Introduction of Japanese SAKE
Hi. I’m Yukako who lives in the northern part of Europe, and teaches and tells people about Japanese traditional culture such as tea ceremony, kimono, etc. offline and online.
Japanese Sake or rice wine is now widely known all over the world. The taste is sweet and mild. As wines were developed for French cuisine, Japanese sake also gives a special additional taste to Japanese food. This time I would like to introduce how to make sake and what types of sake there are.
How to make Sake
Though Japanese sake has become popular world-wide, only few people know how it is actually made. The main ingredients are rice, water, yeast and the koji. Same as other alcohols, Japanese sake is also a brewed alcoholic bevarage. Fermentation is a process where yeast converts sugar into alcohol. Since rice does not contain any sugar, it cannot be fermented as is. It has to first be converted into sugar with the help of enzymes found in a particular mold called koji‐kin. The resulting koji is then added to yeast known as kobo and left to ferment. It’s from this extremely elaborate and complex process that we get sake.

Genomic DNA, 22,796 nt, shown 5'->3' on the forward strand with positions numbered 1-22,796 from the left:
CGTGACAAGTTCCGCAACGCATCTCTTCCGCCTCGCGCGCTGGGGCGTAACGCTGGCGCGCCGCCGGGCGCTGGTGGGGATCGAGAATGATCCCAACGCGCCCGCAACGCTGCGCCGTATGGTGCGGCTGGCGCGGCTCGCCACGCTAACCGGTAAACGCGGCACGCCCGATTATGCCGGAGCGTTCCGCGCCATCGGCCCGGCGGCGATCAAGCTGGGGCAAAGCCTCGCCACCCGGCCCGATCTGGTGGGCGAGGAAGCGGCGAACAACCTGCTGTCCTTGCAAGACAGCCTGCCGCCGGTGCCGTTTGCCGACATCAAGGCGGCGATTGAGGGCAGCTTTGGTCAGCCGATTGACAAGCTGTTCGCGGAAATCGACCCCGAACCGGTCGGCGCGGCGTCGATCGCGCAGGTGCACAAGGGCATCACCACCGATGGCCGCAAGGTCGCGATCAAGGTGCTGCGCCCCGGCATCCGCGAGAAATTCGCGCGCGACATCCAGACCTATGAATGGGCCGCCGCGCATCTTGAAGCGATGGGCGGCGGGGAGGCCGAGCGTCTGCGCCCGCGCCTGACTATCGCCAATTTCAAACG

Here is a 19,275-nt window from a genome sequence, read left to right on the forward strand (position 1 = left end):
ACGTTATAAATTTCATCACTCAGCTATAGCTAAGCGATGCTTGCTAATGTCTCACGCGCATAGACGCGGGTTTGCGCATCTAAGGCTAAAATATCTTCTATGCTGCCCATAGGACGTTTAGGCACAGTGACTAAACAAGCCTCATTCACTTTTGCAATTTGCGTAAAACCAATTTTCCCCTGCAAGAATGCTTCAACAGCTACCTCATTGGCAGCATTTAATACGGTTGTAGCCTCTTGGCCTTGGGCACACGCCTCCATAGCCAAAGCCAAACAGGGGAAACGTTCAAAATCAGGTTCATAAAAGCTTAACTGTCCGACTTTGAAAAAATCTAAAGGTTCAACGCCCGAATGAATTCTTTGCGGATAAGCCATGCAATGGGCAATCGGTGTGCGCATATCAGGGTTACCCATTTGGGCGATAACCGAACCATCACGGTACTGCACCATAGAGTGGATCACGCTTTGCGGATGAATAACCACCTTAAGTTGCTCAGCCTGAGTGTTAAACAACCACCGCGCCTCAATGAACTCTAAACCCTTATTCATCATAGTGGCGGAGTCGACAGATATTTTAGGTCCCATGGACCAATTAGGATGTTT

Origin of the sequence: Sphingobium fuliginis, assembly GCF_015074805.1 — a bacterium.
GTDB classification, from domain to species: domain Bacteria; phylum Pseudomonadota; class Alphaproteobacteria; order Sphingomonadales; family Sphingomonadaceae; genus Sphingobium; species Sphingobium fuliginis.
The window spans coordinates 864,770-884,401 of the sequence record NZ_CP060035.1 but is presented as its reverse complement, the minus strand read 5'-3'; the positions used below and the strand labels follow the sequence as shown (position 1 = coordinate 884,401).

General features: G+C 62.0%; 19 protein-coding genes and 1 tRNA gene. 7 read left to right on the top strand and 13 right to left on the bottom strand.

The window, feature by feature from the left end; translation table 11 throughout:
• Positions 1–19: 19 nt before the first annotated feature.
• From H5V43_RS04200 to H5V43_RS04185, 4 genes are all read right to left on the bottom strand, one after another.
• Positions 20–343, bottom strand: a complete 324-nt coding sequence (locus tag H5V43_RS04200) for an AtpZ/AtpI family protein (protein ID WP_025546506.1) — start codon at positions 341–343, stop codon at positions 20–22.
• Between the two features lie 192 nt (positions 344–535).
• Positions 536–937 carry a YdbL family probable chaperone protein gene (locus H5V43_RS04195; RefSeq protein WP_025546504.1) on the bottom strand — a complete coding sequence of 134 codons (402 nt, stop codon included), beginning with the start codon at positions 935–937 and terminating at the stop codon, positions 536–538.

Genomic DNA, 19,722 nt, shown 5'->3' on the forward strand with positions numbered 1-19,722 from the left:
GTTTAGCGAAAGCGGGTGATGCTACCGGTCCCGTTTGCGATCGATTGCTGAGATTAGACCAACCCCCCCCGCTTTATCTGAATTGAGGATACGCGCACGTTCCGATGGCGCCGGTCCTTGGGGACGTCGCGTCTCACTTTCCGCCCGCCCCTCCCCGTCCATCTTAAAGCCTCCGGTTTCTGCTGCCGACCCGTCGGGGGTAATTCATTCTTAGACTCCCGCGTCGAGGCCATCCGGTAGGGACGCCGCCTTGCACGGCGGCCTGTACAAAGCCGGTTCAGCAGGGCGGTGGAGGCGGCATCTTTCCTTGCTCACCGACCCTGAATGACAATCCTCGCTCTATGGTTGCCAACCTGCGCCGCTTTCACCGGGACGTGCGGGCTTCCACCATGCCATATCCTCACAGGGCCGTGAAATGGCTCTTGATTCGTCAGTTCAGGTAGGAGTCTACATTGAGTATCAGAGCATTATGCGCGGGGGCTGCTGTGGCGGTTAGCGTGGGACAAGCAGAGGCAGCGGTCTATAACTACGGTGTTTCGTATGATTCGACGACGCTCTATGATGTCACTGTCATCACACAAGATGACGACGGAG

There are several steps; polishing the rice, washing, steeping and steaming rice, making koji, preparing shubo, preparing the moromi and pressing.
Firstly, the rice is polished from the proteins and bran which make sake less flavorful. Then, these rice is washed carefully in water and steeped until the grain has absorbed 30% of its weight. Steaming is proceeded after steeping. Once the rice is steamed, spores of the aspergillus oryzae mold are added to produce koji. With the help of the yeast, the rice starch is converted into glucose (moromi). Once the glucose is produced, shubo is prepared by mixing steamed rice, water, koji and yeast. The shubo accelerates the fermentation process of moromi after mixing them up. Once the moromi is completely fermented, it is time to press out the clear sake.
This is how to make sake. Please also refer to the video down below if you are interested further more detailed.
To be continued to the introduction of the types of sake!